Sick of It?! How to Reduce Pandemic Fatigue

As the COVID-19 pandemic drags on, people have tired of the ongoing changes and decision-making required every single day. Pandemic fatigue can include emotions like anxiety, fear, loneliness or hopelessness. These feelings can create a lack of motivation, difficulty focusing or sleeping as well as a tendency to argue or withdraw from loved ones.

Unfortunately, pandemic fatigue has also led some people to forget or reject important safety guidelines including: handwashing, mask usage and social distancing.

“People in the community are experiencing fatigue. We are tired of all the social isolation, and people are hanging out and not paying attention to public health recommendations. In doing so, they are inadvertently spreading this illness,” said Raj Govindaiah, MD, chief medical officer at Memorial Health System. “We now have the most disease in our community than at any point in the pandemic. This fatigue you are feeling is common, but it is more important now to be careful and safe.”

How to Cope
Find and continue to seek out healthy ways to cope and meet your emotional and physical needs. Here are some tips:

  • Choose healthy. Sleep at regular times, drink water and eat nutritious foods. Add physical activity that works for you and your situation. Walk outside or find a treadmill or stationary cycle.
  • Know yourself. Recognize your stresses and sensitivities. Knowing your triggers can help you to avoid or reduce reactions. For example, if scrolling through social media or watching the news affects you negatively, break for a day or two. Read a book or watch a comedy instead.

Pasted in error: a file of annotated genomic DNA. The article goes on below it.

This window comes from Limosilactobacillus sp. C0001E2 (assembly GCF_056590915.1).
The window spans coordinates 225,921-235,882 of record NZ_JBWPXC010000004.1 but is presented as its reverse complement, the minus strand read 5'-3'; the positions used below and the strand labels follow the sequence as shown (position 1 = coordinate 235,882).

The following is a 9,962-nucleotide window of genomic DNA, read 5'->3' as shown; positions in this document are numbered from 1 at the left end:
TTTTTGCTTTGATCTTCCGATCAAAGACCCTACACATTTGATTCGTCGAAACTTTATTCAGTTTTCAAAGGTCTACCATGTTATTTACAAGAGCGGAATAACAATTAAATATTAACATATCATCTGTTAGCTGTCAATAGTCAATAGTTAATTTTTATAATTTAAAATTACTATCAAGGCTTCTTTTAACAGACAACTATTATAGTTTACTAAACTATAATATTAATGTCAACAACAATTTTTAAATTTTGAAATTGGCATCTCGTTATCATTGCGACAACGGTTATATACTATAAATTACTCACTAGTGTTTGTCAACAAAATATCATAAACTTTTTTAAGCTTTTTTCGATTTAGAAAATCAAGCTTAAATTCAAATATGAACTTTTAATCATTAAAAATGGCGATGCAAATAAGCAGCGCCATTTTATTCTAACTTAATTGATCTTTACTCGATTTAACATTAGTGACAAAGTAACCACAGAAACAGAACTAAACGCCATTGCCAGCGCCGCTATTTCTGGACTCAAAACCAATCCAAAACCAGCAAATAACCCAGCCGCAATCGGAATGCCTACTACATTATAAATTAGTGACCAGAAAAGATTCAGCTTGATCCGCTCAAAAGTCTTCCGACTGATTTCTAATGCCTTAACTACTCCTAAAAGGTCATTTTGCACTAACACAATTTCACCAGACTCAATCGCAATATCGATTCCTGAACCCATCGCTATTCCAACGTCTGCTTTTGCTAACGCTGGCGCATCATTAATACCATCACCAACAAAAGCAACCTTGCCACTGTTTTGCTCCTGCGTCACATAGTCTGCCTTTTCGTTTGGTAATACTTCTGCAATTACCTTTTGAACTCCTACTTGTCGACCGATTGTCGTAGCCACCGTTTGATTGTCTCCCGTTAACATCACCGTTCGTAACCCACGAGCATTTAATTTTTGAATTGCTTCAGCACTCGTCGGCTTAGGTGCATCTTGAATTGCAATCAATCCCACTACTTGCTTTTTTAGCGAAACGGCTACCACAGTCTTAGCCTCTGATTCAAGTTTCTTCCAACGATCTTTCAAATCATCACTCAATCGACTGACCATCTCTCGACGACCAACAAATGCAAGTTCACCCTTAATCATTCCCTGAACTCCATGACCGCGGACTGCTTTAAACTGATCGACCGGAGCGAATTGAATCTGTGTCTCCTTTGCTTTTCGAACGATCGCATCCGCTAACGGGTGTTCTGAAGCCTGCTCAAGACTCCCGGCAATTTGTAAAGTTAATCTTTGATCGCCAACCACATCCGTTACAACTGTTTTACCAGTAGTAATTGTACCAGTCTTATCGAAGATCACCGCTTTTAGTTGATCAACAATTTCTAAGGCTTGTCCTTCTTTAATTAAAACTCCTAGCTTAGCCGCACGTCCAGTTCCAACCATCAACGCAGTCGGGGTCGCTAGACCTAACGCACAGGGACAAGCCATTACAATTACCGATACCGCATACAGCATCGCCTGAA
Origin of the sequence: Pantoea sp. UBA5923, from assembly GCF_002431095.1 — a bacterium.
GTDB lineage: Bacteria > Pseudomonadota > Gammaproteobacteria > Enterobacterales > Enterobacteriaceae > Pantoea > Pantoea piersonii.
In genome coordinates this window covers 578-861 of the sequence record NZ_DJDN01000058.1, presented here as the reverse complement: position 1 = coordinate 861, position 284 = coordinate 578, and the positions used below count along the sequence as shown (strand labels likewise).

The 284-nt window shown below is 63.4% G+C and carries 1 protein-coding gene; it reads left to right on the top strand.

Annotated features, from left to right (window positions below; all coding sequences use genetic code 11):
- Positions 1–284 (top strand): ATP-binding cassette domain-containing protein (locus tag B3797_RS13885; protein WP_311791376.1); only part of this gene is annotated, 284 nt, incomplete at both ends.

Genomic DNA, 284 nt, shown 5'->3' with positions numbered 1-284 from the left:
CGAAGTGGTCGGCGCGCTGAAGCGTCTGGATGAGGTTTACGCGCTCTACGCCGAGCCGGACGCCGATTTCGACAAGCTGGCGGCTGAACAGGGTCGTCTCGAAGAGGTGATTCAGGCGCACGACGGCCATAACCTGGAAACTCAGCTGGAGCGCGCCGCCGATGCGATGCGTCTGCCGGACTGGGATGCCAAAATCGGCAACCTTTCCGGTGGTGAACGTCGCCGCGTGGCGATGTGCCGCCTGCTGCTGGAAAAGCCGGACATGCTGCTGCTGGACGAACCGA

• Set limits and prioritize. Recognize when you are doing too much or more than you can handle, and find ways to reduce your workload or tasks.
  • Take breaks. Take time to stand up, move around, eat a snack and give your brain a break.
  • Connect with people virtually. Video chat, make a phone call, start a text group, send a letter or a card, enjoy a socially distanced coffee—you can still connect with others without physical contact.
  • Do something you enjoy. Take time to read, pick up a hobby or do an art project or other activity you enjoy. Make an effort to do something you enjoy every day.
  • Seek help. If your emotions or feelings become overwhelming, know it is okay to ask for help. Reach out to your primary care physician or a counselor.

Memorial Health System is thankful for the community’s efforts to help reduce the spread of COVID-19.

Need to talk? 

As behavioral health services across the state close temporarily in response to the COVID-19 outbreak, Memorial Behavioral Health provides telehealth and phone appointments with their patients. In addition, MBH has established an emotional support hotline, available at 217-588-5509, to provide support to individuals who are experiencing anxiety or stress, even if they are not MBH patients.

Help Stop the Spread of COVID-19

Download a COVID-19 recommendations handout to share with family, friends, community members, employees and others about how to help slow the spread of COVID-19. Stay up-to-date on COVID-19 information from Memorial Health System at ChooseMemorial.org/Covid19.

Related Articles

Need a COVID-19 Test? Here’s Where to Go in Central Illinois
Navigating the COVID-19 Matrix for a Return to School or Work
COVID-19 and the Flu
Memorial Health System Expands Telehealth during COVID-19 Pandemic